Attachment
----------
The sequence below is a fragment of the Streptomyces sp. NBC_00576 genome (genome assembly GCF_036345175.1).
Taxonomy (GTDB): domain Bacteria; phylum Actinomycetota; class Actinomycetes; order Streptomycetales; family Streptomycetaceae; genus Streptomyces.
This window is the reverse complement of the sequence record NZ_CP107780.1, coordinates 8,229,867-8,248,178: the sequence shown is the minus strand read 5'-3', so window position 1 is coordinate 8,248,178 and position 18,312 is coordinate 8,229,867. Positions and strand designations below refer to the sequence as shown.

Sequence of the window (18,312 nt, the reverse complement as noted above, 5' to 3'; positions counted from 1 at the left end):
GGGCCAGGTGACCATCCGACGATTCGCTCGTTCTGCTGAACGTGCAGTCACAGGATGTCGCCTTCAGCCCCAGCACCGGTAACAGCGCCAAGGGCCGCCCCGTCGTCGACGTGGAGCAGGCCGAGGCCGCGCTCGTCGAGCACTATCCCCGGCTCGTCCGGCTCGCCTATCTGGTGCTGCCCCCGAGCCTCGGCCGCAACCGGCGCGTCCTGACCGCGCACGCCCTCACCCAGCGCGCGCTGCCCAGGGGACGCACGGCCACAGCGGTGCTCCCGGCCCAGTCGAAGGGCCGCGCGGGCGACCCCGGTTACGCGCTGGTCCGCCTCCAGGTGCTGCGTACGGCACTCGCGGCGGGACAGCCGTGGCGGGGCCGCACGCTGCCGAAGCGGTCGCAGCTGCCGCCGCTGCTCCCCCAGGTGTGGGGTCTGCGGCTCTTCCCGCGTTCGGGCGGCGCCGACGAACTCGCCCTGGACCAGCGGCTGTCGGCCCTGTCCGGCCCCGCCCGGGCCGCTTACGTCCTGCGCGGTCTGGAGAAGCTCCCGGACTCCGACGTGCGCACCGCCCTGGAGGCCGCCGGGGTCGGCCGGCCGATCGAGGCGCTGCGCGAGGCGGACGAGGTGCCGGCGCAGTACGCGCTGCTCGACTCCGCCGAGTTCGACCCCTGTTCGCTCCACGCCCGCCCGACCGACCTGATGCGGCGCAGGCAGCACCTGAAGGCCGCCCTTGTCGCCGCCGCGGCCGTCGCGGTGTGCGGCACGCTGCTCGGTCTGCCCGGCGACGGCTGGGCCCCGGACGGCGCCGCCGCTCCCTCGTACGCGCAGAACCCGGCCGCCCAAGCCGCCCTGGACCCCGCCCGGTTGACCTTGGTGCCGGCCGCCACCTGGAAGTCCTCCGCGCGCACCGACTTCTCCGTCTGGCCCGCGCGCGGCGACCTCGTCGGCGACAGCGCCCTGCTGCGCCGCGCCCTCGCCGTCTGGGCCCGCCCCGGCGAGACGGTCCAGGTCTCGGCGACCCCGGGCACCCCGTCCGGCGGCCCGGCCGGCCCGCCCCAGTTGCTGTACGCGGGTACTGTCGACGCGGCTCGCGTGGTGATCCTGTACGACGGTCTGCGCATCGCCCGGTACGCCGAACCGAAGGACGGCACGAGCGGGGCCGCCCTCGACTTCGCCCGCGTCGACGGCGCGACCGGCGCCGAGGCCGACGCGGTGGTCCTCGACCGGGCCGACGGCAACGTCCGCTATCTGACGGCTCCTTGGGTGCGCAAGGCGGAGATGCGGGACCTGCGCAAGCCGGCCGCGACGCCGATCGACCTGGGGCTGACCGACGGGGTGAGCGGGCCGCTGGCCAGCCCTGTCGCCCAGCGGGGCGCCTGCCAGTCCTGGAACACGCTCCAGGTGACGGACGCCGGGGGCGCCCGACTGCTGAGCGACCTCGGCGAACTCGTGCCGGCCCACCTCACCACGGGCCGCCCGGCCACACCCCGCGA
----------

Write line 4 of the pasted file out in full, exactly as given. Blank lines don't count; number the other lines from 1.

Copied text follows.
Sequence of the window (18,312 nt, the reverse complement as noted above, 5' to 3'; positions counted from 1 at the left end):